‘Perfect Storm’ in Education Will Hit Indiana in Three Years

June 1, 2009

For release June 3 and thereafter (549 words)
It made a great movie. In October 1991, a northeaster created by three merging storms combined with other factors so rare that the situation could not possibly have been worse. This “Perfect Storm” created waves 10 stories high and winds of 120 miles an hour.

Now, in the year 2009, a perfect storm in education policy is forming. And as in 1991, three storms are merging:

•    The American Recovery and Reinvestment Act of 2009 (the “stimulus” bill);
•    The excessive regulation of public schools; and
•    The politicization of public schools.

Gov. Mitch Daniels estimates that about 1.3 billion stimulus dollars (borrowed money) will be spent on education in Indiana. With this new money, however, comes increased federal regulation. Washington already has announced new reporting and accountability measures to manage the stimulus bill.

The money will have to be paid back with interest, much of it to foreign investors. It will be used to prop up education spending that exceeds state revenues.

A simple example illustrates the problem. If your family overspends its income this year by $628, and by $7,246 next year and by $2,835 the third year, your family’s accumulated deficit will be $10,709 by the end of the third year.

At the end of each year your family informs you that they just can’t suffer the pain of budget cuts. They ask you to borrow money to cover the deficits. You will need to borrow $628 to cover the first year’s deficit (the loan would be for three years); you will need to borrow $7,246 to cover the second year’s deficit (the loan would be for two years); and you will need to borrow $2,835 to cover the third year’s deficit (the loan would be for one year).

Assuming you get an interest rate of seven percent, the $10,709 deficit will increase to $12,097 by the end of the third year. Now, instead of reducing your family spending by only $10,709, you will in three years need to reduce it by $12,097.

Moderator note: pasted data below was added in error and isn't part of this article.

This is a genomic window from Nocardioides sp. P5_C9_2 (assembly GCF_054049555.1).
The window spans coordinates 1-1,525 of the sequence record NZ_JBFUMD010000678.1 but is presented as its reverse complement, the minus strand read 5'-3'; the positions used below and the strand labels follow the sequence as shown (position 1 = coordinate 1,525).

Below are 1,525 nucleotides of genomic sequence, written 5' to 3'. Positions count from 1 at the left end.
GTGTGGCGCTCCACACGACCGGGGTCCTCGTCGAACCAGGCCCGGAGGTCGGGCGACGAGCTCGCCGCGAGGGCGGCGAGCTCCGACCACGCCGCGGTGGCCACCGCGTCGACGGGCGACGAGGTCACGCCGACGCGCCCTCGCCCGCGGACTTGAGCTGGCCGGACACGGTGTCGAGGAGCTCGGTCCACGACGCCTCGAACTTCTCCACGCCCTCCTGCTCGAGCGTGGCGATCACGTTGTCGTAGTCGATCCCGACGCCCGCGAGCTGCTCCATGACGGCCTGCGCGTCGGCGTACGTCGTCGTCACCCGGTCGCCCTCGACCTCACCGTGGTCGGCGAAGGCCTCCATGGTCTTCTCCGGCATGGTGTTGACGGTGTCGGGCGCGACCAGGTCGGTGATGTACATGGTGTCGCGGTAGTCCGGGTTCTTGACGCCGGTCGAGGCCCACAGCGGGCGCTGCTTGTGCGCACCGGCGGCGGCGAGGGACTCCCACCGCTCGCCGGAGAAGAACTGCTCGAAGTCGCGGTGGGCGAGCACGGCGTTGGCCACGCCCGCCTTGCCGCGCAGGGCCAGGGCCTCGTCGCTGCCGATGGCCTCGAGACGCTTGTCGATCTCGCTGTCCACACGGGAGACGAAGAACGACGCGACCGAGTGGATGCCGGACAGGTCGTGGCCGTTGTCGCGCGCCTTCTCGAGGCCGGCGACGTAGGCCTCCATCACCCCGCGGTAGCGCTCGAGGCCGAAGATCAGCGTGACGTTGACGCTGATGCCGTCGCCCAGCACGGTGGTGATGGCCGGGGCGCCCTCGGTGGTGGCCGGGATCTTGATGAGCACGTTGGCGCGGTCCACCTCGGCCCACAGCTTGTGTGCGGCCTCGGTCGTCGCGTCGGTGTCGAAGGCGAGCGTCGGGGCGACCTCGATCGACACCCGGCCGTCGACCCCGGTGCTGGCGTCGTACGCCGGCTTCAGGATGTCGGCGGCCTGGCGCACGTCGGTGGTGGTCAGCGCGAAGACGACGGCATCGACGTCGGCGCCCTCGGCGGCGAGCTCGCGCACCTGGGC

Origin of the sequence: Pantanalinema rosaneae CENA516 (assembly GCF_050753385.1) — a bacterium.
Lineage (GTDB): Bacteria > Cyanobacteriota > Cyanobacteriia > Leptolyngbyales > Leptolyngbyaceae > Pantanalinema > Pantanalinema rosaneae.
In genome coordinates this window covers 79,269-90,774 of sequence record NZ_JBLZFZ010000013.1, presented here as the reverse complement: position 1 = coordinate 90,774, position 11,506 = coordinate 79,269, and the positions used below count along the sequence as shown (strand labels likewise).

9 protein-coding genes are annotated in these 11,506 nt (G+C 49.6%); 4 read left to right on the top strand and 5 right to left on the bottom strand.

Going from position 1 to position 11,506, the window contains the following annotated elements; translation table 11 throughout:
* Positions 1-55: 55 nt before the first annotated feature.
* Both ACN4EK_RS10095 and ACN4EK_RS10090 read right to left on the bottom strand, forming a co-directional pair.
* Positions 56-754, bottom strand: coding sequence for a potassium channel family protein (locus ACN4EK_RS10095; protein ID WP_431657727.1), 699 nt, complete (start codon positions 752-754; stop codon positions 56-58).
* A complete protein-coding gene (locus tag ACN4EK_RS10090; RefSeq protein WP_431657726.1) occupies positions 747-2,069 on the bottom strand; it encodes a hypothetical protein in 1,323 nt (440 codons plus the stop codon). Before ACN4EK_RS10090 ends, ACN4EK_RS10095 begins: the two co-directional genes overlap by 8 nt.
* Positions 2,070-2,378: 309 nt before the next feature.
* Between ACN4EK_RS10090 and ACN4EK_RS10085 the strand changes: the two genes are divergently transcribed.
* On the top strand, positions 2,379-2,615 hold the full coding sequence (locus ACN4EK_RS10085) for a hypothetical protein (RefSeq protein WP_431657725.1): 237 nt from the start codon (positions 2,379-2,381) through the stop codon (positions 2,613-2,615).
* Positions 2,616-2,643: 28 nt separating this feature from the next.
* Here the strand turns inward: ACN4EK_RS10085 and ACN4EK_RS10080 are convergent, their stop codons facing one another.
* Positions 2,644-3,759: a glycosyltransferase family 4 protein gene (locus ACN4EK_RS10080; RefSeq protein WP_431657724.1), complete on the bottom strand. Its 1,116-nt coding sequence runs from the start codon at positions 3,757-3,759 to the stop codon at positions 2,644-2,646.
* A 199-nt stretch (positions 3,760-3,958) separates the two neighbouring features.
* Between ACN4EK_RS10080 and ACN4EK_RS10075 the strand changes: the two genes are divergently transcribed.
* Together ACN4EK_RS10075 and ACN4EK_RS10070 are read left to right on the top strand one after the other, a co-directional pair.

If five zeros are added to each of these sample deficits, they become $62,800,000, $724,600,000 and $283,500,000. Why five zeros? That gives you the amount of Indiana’s projected deficits for fiscal years 2009 through 2011 as set out in the state web site.

The real problem, however, is even more complicated than our example. The governor has asked that four criteria be met when spending the borrowed stimulus money: 1) create jobs; 2) spend with speed; 3) spend prudently; and 4) create assets of lasting value whenever possible.

Further, the U.S. Department of Education has issued guiding principles for school districts spending this money: 1) spend it quickly to save and create jobs; 2) ensure transparency and accountability; 3) thoughtfully invest one-time funds; and 4) advance effective reforms.

About now you should feel the winds picking up. Note that all of these guidelines are vague and open to differing interpretation. The only one unlikely to be disputed is the call to spend the money quickly. When the stimulus money dries up in three years, though, massive layoffs will be necessary if it is used to hire staff.

It is then that we will experience the full brunt of this perfect storm in education policy.

Jeff Abbott, Ph.D., J.D., an adjunct scholar with the Indiana Policy Review Foundation, teaches in the education department at Indiana University-Purdue University at Fort Wayne. Contact him at jabbott@inpolicy.org.



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